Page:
So when I’d waded and climbed through half of Ruakuri Cave and found myself standing on the edge of an underground waterfall, with only the little headlamp above me for guidance, it wasn’t that I wasn’t scared…
I just wasn’t about to ruin an awesome moment by thinking about it too much.
So I positioned my tube behind me, bent my knees and launched myself backwards into the water below, landing in my rubber-ring-like tube with a splash.
A sense of pride bubbled in my stomach as I realised I’d done something I’d never normally do
The scary bit wasn’t over completely though.
We floated through the caves in tubes, the water too deep to wade through anymore. Then, we hit a dead-end, of sorts.
There was an arch we had to float under for about a meter, but because the water was so high we were going to have to lay right back in our tubes and float backwards, using our hands to push ourselves under the flat underbelly of stone.
It doesn’t sound that scary, really. But when I opened my eyes half way through and found a layer of stone just inches away from my face, that feeling of being trapped filled me with a panic that didn’t go away until I could sit up in my tube again on the other side.
We got out of our tubes and squeezed through gaps and over protruding rocks with water creeping around our knees:
Then back in the water, the whole group formed a line with our feet under the arms of the person in front.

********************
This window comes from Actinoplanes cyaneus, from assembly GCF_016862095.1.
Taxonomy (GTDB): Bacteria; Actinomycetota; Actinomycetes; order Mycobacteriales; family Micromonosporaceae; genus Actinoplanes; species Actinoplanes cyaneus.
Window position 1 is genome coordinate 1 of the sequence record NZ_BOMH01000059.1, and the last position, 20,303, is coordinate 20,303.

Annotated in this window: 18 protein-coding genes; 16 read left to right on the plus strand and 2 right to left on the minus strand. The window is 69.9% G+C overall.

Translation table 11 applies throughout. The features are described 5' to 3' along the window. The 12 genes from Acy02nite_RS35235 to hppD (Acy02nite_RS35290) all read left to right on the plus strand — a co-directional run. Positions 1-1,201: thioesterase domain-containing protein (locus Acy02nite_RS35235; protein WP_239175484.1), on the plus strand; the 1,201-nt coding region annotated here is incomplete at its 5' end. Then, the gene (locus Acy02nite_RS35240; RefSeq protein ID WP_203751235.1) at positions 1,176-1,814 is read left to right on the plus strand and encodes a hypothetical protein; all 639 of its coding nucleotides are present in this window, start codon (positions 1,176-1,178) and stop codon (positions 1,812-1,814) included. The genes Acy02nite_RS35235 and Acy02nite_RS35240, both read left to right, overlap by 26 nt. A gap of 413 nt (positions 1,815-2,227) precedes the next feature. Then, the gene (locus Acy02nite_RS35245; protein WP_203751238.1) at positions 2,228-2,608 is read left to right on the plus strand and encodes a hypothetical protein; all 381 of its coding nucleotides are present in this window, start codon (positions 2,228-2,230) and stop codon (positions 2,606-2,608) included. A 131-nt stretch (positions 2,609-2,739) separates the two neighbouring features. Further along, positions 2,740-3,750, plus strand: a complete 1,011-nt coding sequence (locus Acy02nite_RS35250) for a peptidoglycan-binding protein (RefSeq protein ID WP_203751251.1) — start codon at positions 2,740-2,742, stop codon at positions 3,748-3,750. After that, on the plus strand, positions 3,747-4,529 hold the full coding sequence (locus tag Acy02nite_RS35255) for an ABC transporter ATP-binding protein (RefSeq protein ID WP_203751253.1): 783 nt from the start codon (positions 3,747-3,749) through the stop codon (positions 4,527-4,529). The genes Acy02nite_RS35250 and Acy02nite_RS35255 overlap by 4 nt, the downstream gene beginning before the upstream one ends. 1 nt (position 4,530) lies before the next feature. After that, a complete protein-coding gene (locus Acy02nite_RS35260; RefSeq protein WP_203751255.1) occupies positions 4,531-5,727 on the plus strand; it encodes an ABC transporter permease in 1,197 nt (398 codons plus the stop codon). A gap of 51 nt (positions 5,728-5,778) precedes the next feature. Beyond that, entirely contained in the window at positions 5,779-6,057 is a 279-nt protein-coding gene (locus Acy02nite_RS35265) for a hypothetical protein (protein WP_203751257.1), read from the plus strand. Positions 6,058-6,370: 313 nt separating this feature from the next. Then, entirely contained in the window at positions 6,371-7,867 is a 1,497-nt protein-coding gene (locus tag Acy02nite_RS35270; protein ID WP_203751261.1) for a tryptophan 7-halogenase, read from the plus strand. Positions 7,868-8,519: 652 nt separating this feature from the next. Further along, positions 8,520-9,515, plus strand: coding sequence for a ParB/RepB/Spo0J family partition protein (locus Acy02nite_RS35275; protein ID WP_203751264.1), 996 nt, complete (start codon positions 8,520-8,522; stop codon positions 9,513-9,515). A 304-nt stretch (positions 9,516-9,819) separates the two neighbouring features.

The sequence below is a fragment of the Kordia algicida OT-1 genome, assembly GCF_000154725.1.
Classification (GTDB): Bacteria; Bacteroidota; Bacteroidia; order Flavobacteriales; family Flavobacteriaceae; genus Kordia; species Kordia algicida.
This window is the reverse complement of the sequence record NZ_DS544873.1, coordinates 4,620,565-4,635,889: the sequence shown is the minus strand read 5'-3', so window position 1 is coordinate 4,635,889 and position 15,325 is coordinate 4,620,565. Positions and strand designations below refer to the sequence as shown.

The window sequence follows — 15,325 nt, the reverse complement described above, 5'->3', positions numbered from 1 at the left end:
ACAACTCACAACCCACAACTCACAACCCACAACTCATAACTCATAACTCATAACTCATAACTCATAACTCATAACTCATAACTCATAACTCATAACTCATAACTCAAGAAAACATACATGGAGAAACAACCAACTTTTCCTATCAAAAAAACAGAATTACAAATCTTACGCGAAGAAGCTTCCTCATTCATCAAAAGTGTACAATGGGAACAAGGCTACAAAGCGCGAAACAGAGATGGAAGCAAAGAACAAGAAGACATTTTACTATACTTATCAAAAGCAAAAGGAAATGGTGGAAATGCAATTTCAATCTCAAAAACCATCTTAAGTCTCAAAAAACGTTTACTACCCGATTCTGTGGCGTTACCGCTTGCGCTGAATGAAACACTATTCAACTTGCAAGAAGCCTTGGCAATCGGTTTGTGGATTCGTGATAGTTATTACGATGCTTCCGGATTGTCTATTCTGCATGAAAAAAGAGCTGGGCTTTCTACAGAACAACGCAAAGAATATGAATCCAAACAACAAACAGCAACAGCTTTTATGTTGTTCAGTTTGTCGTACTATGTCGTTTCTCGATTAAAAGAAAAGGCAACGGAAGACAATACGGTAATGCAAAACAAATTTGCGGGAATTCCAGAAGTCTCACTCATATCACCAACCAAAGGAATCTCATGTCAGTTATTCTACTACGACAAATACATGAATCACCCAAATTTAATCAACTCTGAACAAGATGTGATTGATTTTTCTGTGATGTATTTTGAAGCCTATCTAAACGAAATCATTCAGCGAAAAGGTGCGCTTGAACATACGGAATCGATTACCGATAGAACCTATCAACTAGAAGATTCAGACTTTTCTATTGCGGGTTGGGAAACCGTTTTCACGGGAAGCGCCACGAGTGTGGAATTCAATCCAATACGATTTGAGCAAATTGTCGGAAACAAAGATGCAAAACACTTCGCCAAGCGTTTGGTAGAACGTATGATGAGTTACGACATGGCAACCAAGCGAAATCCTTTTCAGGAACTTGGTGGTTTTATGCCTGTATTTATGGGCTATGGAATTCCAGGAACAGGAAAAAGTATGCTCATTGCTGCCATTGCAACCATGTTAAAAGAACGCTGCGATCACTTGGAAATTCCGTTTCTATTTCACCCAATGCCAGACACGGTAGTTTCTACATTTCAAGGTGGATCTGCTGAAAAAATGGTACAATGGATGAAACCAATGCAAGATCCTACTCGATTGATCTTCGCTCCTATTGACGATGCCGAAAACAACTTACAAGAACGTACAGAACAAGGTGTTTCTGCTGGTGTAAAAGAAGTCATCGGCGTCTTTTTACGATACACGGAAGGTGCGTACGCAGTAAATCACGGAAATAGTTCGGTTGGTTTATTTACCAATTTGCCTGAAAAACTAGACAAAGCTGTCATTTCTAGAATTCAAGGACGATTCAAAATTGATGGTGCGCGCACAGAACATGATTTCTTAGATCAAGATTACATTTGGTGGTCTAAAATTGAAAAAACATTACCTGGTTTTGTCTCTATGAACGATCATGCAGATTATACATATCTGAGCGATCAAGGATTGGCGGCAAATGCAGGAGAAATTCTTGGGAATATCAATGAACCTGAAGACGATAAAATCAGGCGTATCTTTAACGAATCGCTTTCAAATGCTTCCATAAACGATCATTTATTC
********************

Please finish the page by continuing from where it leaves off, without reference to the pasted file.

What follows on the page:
I thought I’d seen what pitch black looked like but when we all simultaneously flicked off our lights I literally couldn’t see my hand in front of my face, however long I waited for my eyes to adjust.
It was at this moment that my brain decided to remember what someone had told me about huge spiders living in the caves and dropping onto your head when you couldn’t see.
Yeah brilliant, thanks for that.
Be present, I told myself, it’s going to be over soon and you’ll probably never be here in this exact spot again ever.
Although I couldn’t see anything, I could hear everything; the lapping of the water around my tube, the squeak of rubber boots against rubber tubes and, when we spotted the blue lights of the glow worms gathered above us, the mixture of ‘wow’s and excited chatter.
I relaxed into my tube and tried to block out the noise, concentrating on the glow worms above and letting myself float across the water.
It was over too soon and I before I knew it I was climbing, somewhat awkwardly, out of my tube and onto the rocks leading upwards out of the cave.
I was too tired to drive us back to Auckland and, besides, I didn’t want my thoughts consumed by steering and changing gears when I was so tired.
My mind wandered instead to jumping off that waterfall, to climbing into the cave for the first time, to realising that I’m actually more fearless now, without a travel partner, than I ever was before.
Note: the photo credits above will take you to the website of The Black Water Rafting Co. because these particular photos purchased on the trip belong to them. However, I was not a guest of the company and all opinions are my own.